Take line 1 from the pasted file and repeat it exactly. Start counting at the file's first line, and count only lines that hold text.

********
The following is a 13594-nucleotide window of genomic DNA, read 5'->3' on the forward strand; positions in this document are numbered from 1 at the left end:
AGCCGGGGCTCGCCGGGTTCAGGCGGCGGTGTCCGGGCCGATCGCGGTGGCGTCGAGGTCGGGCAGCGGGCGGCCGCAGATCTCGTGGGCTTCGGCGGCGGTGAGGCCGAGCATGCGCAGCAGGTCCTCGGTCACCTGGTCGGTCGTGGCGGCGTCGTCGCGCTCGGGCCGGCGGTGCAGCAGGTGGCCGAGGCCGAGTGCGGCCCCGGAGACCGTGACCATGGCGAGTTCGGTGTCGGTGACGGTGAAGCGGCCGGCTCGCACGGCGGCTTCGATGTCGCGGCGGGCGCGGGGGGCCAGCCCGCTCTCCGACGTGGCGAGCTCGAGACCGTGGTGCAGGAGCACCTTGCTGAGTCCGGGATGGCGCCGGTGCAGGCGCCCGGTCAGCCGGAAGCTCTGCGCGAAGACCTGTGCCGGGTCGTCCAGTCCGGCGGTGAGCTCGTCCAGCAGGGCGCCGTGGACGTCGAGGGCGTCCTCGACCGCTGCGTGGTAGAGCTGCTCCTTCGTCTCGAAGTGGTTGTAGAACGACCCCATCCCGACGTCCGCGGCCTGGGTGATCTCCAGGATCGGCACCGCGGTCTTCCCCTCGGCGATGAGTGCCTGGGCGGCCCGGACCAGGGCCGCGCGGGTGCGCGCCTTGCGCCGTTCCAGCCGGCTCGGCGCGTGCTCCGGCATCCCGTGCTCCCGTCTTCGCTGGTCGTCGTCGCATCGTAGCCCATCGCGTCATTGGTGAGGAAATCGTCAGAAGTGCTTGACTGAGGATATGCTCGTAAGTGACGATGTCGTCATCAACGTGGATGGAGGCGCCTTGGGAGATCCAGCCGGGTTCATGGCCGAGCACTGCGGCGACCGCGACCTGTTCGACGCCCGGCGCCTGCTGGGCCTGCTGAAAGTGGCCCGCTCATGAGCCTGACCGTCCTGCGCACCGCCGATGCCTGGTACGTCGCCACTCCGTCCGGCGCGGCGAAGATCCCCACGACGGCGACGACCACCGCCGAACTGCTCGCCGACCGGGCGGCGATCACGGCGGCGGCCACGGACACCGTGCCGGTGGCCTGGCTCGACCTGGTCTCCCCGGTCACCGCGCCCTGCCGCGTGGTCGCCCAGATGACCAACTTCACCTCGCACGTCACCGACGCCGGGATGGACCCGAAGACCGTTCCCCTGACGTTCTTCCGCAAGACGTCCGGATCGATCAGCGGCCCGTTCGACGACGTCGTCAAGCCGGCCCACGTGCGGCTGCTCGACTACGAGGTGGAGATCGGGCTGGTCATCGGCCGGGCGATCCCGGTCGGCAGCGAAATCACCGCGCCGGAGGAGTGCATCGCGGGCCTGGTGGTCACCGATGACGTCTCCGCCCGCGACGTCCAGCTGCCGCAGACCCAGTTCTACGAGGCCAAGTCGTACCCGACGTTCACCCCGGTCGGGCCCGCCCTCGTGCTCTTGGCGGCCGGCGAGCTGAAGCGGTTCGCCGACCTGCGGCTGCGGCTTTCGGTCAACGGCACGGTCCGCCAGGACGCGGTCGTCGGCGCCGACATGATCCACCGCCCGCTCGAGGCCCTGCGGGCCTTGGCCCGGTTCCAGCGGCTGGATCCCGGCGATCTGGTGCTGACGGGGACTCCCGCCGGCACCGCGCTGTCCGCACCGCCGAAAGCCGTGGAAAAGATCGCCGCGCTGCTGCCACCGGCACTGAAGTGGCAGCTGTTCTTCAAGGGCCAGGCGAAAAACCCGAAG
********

The following is a 13594-nucleotide window of genomic DNA, read 5'->3' on the forward strand; positions in this document are numbered from 1 at the left end: